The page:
With the strategic goals set in place, Eduardo Castro-Wright, vice chairman of Wal-Mart stores, and his team set off to develop specific plans to make these goals a reality. For starters, they reduced store inventory by 15 percent which helped exponentially to de-clutter the store. Additionally, they decided to lower the shelves and develop a more streamlined approach to shopping the various departments throughout the store. While recognizing a possible disconnect with customers from reducing the inventory, they decided to combat this by enticing customers with coveted electronics, as well as integrating private label products.

By adding this collection to the shelves, Wal-Mart will increase revenue and save their customers money by offering a lower price than its competitors. Other departments, such as the craft section also experienced an increase in popular items in order to provide a more satisfying experience. For shoppers who may miss certain products in store, Wal-Mart will offer a more extensive online inventory. Excluding certain low-end clothing lines was also a tactical move toward creating a more refined apparel department that’s comparable to Target’s selection.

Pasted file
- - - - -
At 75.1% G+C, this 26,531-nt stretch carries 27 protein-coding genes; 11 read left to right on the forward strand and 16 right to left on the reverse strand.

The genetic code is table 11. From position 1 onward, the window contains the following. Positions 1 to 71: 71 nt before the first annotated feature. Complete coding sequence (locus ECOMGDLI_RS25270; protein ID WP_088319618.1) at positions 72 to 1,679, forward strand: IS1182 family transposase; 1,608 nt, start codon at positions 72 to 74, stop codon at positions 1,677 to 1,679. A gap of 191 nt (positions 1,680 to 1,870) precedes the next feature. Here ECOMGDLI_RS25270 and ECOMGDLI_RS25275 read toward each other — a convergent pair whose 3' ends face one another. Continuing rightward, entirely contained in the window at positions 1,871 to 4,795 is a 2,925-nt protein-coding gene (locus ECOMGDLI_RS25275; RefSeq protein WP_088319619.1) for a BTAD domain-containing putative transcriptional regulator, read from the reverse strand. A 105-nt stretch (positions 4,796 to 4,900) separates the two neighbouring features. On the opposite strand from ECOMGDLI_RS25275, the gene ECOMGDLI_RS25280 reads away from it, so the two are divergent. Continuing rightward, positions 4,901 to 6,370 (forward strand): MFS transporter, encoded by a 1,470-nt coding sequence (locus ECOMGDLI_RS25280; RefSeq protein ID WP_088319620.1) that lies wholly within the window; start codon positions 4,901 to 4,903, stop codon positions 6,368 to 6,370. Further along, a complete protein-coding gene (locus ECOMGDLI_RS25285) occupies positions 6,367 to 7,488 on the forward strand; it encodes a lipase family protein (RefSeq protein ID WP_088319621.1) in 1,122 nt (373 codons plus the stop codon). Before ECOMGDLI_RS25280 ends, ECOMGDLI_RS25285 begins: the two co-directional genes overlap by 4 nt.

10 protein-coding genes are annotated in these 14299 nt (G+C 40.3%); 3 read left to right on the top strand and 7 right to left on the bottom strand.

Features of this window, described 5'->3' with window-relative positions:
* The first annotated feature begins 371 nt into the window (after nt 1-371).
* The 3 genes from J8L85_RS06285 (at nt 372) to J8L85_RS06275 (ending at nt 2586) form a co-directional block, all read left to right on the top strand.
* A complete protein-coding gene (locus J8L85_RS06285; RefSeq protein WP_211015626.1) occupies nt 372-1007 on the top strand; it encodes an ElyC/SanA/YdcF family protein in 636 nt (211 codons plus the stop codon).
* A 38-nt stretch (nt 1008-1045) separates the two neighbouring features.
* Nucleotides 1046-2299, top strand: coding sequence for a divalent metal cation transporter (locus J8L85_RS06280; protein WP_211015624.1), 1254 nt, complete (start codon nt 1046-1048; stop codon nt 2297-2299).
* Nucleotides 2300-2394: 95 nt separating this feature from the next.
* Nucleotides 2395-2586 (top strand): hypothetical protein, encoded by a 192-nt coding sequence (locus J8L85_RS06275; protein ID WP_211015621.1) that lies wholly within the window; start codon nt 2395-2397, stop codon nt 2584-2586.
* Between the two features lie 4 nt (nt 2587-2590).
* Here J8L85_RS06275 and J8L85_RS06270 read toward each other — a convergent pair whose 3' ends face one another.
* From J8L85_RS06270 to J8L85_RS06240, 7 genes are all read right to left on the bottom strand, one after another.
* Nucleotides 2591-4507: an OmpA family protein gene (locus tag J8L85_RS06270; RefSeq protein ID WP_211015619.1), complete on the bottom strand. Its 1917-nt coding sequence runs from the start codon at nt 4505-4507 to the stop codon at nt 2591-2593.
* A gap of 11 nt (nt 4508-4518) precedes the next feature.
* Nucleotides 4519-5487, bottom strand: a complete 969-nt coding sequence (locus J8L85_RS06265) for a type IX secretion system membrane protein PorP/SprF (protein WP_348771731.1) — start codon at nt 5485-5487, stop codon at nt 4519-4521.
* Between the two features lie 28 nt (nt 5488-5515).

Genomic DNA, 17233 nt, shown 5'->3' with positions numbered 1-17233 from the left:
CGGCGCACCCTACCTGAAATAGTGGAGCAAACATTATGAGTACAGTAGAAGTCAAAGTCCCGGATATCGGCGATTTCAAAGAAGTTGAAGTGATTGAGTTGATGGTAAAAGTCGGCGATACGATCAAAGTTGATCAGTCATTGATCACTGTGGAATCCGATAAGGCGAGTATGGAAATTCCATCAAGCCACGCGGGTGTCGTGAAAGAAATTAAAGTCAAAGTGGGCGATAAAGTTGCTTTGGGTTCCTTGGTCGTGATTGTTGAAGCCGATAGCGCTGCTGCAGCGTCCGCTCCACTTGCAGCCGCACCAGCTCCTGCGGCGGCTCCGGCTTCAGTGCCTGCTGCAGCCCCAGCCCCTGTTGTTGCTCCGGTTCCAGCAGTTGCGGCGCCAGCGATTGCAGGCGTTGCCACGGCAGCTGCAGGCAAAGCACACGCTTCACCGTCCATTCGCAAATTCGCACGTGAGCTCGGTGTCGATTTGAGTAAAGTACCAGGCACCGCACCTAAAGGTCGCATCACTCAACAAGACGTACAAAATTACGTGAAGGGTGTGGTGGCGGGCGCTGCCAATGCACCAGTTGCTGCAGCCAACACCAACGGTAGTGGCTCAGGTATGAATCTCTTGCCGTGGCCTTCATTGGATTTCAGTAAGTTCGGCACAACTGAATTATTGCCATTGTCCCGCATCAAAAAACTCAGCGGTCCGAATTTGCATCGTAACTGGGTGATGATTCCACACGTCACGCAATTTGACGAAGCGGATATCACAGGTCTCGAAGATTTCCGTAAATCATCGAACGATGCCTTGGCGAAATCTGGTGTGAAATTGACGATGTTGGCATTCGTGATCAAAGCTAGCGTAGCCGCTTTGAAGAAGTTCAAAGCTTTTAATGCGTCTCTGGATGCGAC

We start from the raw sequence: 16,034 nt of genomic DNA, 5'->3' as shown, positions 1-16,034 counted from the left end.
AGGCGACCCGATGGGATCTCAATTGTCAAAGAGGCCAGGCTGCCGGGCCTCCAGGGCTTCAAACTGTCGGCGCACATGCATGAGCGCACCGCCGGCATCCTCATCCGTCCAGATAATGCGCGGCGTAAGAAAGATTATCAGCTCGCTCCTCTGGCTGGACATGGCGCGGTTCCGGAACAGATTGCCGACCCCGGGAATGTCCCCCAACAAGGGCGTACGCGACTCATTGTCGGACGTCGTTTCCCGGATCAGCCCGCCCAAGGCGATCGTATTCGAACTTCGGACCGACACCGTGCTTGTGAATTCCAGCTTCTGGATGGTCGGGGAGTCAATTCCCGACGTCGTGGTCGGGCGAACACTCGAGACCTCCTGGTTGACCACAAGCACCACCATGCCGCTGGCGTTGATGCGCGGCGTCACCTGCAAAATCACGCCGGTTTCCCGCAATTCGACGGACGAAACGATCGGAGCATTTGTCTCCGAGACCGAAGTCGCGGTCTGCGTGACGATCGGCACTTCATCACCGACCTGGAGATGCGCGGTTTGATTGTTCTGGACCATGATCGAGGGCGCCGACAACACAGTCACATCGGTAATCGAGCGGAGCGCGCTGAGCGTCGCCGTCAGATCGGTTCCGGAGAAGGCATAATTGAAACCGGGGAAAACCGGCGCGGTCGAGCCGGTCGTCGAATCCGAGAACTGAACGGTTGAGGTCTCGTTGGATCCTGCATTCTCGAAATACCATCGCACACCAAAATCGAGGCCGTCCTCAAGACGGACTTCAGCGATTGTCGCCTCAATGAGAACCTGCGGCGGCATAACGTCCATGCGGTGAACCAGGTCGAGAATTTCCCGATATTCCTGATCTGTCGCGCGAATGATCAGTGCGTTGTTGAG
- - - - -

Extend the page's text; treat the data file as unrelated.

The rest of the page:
With the success of the $4 Prescription Drug Plan, Wal-Mart decided to create a more easily accessible pharmacy by relocating it to the front-middle of stores, thus maximizing profits and demand. The Grocery department also faced changes with the essentials transferred to the back of store, exposing shoppers to more merchandise along the way.

Bill Simon, executive vice president and chief operating officer at Wal-Mart, firmly believes that customer satisfaction is the definitive goal: “The net effect is you open up the customer space, you improve the shopping experience, and you provide access and visibility to departments in the store that were previously difficult to shop” (Daft). Operational Goals/Plans: Level 4

At the operational level, it is Front-Line management’s responsibility to follow through with the tactical plans set forth by middle management in order to achieve the company’s strategic goals. It is now more important than ever to keep shelves fully stocked and to keep an efficient ordering process of products from the distribution center on time due to the 15 percent decrease in store inventory. These two changes will keep consumers coming back because of Wal-Mart’s availability of products.